Readers decry arrogance, lack of flexibility.
Your only blunder, as you put it (“Justice for Microsoft?”, Insights, January 2002), was in underestimating the arrogance and blatant dishonesty of George W. Bush and John Ashcroft and the degree to which this administration is in the pockets of big business to the extent that they will take advantage of any diversion (e.g., 9/11) to further cater to big business at the expense of the rest of us. I am still wondering why TU Electric (our local electric utility) is alleged to have needed financial help for the “losses” they sustained as a result of 9/11. These things are unbelievable.
However, equally unbelievable is the arrogance of Microsoft. I would not buy a car, or indeed anything else, that would not have support in the form of parts, etc., after three years or less from the date it was made and I purchased it. Microsoft was selling Windows 98SE less than a year before the announced demise of support (the following June). Microsoft is the only company I can think of that gets away with this sort of thing, and of course it is because of its monopoly in operating systems. The fact that they were not brought to their knees by our questionable attorney general is downright criminal.
A couple of months ago, when I saw a modem that included software for Linux as well as Windows and Mac, I thought that there might be a glimmer of hope on the horizon, but I don’t see any trend by other manufacturers to follow that lead.
In reference to COMPUTERUSER’s “On Point” discussions regarding the viability of Linux for the desktop: I am among the growing number of desktop computer users that would love to escape from the luxuriously appointed prison cell that is Windows. However, at the present time there are two major obstacles that deter me from converting to Linux.
The first is my continued perception of Linux as the software equivalent of an unassembled log cabin kit. It’s one thing to complain about Microsoft’s obnoxious business practices; it’s another thing entirely to duplicate Microsoft’s as-yet-unmatched ability to deliver software products to those of us obliged to use a desktop computer to perform useful work. That’s not to say that I wouldn’t eventually like to know a lot more about the fascinating world of Linux, but that I have work to do first.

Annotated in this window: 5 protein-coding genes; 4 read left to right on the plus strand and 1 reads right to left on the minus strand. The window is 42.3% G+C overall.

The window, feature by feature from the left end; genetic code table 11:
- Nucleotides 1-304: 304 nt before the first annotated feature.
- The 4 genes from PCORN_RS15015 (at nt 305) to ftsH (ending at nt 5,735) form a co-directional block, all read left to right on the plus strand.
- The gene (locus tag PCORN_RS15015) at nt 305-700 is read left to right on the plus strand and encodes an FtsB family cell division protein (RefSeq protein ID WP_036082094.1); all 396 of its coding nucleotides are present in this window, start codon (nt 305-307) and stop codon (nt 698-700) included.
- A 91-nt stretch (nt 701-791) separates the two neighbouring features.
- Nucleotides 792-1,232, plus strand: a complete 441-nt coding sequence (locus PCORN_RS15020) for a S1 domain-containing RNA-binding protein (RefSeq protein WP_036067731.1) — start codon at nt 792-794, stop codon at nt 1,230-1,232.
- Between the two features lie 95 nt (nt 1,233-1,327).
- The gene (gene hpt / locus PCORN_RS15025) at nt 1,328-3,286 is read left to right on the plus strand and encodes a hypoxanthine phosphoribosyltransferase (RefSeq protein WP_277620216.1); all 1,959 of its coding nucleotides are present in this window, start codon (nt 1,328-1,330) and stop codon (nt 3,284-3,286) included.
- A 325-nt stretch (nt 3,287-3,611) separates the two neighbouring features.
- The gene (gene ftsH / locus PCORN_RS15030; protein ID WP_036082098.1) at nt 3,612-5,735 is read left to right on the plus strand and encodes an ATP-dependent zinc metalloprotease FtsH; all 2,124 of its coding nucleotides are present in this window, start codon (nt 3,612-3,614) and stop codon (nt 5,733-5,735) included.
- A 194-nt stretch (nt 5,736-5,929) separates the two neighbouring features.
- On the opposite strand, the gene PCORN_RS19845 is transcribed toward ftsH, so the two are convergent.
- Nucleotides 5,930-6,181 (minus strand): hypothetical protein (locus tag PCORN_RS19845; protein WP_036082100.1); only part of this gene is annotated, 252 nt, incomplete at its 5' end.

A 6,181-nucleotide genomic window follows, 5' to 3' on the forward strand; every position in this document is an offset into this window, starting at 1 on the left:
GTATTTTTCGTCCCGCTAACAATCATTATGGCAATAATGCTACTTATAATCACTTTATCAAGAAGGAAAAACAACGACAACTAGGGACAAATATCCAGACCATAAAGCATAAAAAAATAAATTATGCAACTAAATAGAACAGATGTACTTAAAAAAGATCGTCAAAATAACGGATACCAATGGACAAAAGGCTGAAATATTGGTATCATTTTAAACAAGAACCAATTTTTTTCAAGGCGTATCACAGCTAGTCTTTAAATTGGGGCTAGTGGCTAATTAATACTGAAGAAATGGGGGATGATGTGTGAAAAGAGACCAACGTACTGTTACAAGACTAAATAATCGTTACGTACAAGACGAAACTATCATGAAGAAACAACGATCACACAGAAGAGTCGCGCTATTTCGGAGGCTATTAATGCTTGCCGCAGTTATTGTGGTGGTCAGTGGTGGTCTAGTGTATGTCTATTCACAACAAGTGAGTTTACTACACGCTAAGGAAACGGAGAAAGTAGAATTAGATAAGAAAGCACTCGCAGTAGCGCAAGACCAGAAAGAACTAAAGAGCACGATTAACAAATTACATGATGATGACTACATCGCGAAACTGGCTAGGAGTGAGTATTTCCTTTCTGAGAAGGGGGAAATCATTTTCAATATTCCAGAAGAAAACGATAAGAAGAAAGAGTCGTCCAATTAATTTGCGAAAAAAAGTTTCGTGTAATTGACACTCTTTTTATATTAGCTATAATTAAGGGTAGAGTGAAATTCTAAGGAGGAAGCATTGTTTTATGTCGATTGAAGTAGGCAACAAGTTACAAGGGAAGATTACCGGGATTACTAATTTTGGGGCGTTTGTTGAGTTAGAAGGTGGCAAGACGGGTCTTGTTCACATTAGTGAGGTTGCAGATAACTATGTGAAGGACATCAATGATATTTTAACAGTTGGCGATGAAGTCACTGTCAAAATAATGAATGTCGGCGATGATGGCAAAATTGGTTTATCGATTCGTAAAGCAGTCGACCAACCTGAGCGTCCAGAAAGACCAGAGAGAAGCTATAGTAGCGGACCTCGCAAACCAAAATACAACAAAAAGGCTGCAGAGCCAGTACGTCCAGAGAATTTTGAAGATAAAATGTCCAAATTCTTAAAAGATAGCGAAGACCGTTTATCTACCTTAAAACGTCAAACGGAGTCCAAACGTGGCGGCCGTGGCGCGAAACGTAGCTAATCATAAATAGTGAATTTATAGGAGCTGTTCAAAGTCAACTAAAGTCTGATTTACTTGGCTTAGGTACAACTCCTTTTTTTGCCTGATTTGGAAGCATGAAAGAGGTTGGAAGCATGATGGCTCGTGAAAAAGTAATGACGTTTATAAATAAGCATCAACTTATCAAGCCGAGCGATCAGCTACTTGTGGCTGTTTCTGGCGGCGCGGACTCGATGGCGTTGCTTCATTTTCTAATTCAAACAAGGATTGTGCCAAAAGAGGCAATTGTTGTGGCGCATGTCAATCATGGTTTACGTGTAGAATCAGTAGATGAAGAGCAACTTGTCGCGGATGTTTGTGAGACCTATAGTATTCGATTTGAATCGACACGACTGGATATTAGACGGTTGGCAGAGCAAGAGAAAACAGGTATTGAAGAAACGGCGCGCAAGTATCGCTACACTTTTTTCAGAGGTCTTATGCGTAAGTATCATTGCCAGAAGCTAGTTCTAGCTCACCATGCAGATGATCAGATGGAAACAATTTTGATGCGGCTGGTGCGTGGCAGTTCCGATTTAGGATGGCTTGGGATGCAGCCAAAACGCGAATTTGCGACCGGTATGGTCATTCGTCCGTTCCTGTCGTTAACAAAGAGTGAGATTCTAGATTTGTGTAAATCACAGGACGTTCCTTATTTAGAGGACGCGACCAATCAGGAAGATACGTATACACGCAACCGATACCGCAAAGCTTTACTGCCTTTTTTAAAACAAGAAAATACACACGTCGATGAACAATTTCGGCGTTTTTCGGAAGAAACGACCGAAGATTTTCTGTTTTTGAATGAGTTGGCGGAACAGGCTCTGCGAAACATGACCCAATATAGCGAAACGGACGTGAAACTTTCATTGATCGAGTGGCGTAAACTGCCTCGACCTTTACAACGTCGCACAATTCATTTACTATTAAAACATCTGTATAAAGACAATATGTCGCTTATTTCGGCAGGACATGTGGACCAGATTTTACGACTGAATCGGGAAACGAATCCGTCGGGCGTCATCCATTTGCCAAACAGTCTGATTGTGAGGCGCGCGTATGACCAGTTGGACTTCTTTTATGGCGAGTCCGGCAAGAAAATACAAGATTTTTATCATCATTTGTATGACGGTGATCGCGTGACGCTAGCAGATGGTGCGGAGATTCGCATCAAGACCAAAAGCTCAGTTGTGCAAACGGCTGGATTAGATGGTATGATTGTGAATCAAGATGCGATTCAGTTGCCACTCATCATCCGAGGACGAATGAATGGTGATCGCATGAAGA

The second, but equally important, obstacle is the exchange of files with users of Microsoft Office. I’m more than willing, indeed eager, to use the applications that run under Linux. But before I convert to Linux I need to be completely confident that I can work alongside a user of Microsoft’s Word, Excel, or PowerPoint applications without either of us needing to waste time “tweaking” or otherwise re-formatting exchanged files. I have yet to see this important issue addressed in any forum.
In short, when a well-productized version of Linux appears, one that addresses the essential needs of a desktop business computer user, I for one will eagerly embrace it. Until then, I feel obliged to wait and watch for the opportunity to make my escape from Windows. For what it’s worth, I truly hope I won’t have to wait much longer.
Riley B. VanDyke
You are such a no-nothing (sic) idiot. It is obvious from your stupidly wrong diatribe about Microsoft (“Justice for Microsoft?”, Insights, January 2002) that you [know] nothing about software, business, or law. These impediments doesn’t (sic) seem to keep you from wasting ink, though.
Can you say “opinionated moron”?